First, from The Bookseller, Two US publishers turn backs on Don’t let the headline underplay this, this isn’t another dispute between Amazon and a smaller group like IPG, this is at least two of the Big Six fighting back, though specifically which two is not yet known.

At least two of the big six publishers in the US are refusing to renew contracts with, with the giant internet retailer said to be downplaying the promotion of their titles as a result of the dispute.

The news was first reported by Salon reporter Alexander Zaitchik, who noted in a longer piece on Amazon, that “for the first time, the ‘Big Six’ publishers—HarperCollins, Random House, Hachette, Simon & Schuster, Penguin and Macmillan—have refused to sign Amazon’s latest annual contract”. Overnight PaidContent reported that “people familiar with the situation” confirmed to its reporter that at least two of these big-six houses have refused to sign new annual contracts, but it could not confirm whether the remaining four had taken a similar stance.

Interesting to see they’re not completely yanking the titles like they did with IPG, but then I always suspected they went after IPG because Amazon felt they were a weaker target, someone that would just roll over, and someone whose business they could afford to lose. Can’t yank two of the Big Six, that’s a significant portion of the market, and that’s going to hurt Amazon far more than it would likely hurt the publisher.

Second, from the Washington Post, among others, Justice Dept. sues Apple, publishers over e-book prices. This is what we’ve been expecting for a few weeks now, ever since the threats came down. This follows close on the heels of HarperCollins, Simon & Schuster, and Hachette settling with the government.

The U.S. Justice Department announced Wednesday it was suing Apple and five major publishers, alleging they colluded to keep the price of e-books artificially high.

“As a result of this alleged conspiracy, we believe that consumers paid millions of dollars more for some of the most popular titles,” U.S. Attorney General Eric Holder said. “We allege that executives at the highest levels of these companies–concerned that e-book sellers had reduced prices–worked together to eliminate competition.”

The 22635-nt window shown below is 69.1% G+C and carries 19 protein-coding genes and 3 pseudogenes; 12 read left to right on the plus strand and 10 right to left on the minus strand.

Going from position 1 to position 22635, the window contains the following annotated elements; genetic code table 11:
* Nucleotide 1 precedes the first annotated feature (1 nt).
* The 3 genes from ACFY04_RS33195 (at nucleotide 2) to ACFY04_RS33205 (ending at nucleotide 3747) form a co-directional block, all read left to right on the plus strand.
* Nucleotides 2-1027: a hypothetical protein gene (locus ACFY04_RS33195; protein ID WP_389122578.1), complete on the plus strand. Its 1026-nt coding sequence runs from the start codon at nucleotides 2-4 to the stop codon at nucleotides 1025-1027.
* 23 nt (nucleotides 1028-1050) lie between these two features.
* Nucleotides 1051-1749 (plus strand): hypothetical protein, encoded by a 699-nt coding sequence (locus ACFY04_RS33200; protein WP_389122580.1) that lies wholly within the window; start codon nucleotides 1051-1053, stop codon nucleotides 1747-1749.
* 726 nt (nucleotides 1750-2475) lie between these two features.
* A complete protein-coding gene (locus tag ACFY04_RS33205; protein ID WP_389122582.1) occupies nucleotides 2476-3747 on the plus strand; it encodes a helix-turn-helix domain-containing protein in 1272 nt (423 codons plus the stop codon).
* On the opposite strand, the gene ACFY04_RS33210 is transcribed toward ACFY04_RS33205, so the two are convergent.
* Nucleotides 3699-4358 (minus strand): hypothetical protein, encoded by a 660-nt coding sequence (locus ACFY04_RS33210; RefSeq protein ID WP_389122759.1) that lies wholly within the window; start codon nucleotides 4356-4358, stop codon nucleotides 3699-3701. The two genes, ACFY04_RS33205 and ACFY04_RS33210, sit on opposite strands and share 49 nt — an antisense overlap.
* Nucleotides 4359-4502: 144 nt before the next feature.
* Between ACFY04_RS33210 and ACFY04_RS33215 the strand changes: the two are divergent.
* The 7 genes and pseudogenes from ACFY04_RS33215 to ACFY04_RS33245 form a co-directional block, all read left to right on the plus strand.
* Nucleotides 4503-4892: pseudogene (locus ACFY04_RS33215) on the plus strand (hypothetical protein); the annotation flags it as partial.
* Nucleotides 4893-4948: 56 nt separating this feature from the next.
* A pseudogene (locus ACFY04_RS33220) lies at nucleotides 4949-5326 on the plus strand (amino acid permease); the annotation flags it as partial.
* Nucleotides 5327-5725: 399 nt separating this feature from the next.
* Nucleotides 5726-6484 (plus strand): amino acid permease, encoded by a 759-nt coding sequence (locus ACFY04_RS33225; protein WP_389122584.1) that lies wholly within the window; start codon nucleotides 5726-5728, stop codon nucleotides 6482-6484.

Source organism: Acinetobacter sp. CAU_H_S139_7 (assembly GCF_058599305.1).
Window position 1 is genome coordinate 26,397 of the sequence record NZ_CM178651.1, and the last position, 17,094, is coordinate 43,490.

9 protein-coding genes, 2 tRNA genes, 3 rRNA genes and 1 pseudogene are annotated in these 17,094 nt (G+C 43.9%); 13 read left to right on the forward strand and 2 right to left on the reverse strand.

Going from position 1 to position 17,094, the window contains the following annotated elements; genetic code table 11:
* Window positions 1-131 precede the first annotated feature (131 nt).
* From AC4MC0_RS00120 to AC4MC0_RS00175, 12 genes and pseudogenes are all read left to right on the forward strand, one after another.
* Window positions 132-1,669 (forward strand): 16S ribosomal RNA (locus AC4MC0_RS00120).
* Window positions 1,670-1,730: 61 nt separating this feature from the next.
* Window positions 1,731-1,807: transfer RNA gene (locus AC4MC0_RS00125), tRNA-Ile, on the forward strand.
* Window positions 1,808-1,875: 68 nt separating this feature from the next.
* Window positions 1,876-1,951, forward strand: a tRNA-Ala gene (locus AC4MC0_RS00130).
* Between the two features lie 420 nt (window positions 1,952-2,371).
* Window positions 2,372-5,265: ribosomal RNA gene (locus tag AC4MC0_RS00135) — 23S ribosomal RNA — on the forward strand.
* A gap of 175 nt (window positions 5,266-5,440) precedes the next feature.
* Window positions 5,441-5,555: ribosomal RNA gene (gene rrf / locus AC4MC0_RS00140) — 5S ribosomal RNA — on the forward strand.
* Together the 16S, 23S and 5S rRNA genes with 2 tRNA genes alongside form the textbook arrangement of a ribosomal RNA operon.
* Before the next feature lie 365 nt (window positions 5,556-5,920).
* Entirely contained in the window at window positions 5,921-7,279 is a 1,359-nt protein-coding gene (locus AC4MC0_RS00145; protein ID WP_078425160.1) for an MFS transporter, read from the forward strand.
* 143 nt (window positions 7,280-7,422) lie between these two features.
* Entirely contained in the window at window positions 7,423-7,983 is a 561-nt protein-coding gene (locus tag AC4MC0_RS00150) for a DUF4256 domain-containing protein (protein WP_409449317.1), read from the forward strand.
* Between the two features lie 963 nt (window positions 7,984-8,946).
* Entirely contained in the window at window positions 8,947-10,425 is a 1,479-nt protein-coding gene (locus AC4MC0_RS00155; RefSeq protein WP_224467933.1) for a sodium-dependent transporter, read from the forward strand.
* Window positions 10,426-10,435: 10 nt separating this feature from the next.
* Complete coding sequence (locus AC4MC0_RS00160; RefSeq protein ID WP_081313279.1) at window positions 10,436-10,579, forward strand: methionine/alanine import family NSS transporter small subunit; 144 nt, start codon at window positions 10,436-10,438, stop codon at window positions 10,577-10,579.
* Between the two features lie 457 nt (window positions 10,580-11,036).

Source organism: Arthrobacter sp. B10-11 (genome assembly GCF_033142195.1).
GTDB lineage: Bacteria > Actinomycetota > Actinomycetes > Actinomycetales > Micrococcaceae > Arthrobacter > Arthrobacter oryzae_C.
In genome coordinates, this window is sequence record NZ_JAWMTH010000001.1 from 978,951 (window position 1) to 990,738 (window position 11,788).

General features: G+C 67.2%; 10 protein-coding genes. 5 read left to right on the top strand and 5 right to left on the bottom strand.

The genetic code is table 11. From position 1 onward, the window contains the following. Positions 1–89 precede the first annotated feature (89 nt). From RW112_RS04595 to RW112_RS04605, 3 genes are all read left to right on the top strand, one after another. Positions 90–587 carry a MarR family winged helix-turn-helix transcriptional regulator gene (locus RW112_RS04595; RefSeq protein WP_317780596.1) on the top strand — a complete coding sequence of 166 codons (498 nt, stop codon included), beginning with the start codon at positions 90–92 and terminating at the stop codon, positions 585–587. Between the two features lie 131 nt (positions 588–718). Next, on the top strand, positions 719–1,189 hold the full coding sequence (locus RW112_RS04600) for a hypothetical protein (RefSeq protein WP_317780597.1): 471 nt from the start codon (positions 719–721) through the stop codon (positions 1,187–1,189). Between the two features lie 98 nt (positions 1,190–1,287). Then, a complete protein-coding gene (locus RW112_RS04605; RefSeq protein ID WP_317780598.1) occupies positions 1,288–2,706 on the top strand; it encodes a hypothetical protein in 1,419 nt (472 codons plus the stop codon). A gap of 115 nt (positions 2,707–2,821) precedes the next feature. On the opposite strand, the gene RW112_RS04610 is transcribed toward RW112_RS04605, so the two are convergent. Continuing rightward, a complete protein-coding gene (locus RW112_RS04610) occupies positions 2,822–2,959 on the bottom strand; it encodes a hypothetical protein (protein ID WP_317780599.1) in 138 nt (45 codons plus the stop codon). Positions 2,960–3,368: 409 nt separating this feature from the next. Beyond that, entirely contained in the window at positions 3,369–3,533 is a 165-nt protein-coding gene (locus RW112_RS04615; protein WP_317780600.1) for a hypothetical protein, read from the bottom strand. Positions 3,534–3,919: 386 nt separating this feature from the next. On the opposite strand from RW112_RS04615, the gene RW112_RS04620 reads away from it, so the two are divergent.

The suit was filed against Apple as well as HarperCollins, Simon and Schuster, Hachette Book Group, Penguin Group, and MacMillan.

I’ve made my side in this fight known. I side with the publishers, which means I side with Apple, largely because I stand by a standardization of prices across digital formats. I’m not going to say that the Agency Model is the end all and be all, but as I say in that post:

If I comparison shop between Barnes, Amazon, and my local independent book seller, I may get three different prices for a book. I can pick the cheapest one, and I can read it without any worries. However with three major formats for eBooks, comparison shopping is limited by my ability to then read the book I picked up. Finding a book cheaper through the Nook store isn’t going to do me a damned bit of good when I have a Kindle. So if one company, say Amazon, consistently undercuts the other two, it’s going to push people exclusively to the Kindle. One company can control the market by being the most able to sustain a loss.

The DOJ isn’t intentionally acting to help Amazon create a monopoly, but stand by my concerns that that will be the outcome.

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Get the Popcorn Ready

It’s time to watch the battle lines form and opposing sides to form.  The DOJ is threatening action against Apple and five of the six big publishers, suggesting collusion in the pricing of eBooks.  Even though the issue is complicated and the sides are the DOJ vs Apple and the publishers, I suspect within a few days the narrative will be presented as Amazon vs iBooks, as this looks to be a battle between the Wholesale and Agency pricing methods.  However, I’m sure it’s also going to morph into questions of why eBooks are “so expensive” and play into the standard debate of whether or not traditional publishers still have a place within publishing.

The agency pricing method is a product of the last round of scraps, which saw the combined force of Apple and the publishers on one side, and legitimately Amazon on the other.  The iPad was a new piece of technology, iBooks looked to be the first Kindle competitor Amazon would take seriously, and Apple offered the publishers a more lucrative pricing arrangement whereby the publishers set prices for books and got better revenue splitting than Amazon offered at the time.  It was a move that stabilized publisher profits and writer royalties, though in doing so created a model unlike how books were distributed to brick and mortar locations.  Not that Amazon’s old Wholesale pricing method was exactly the same, either.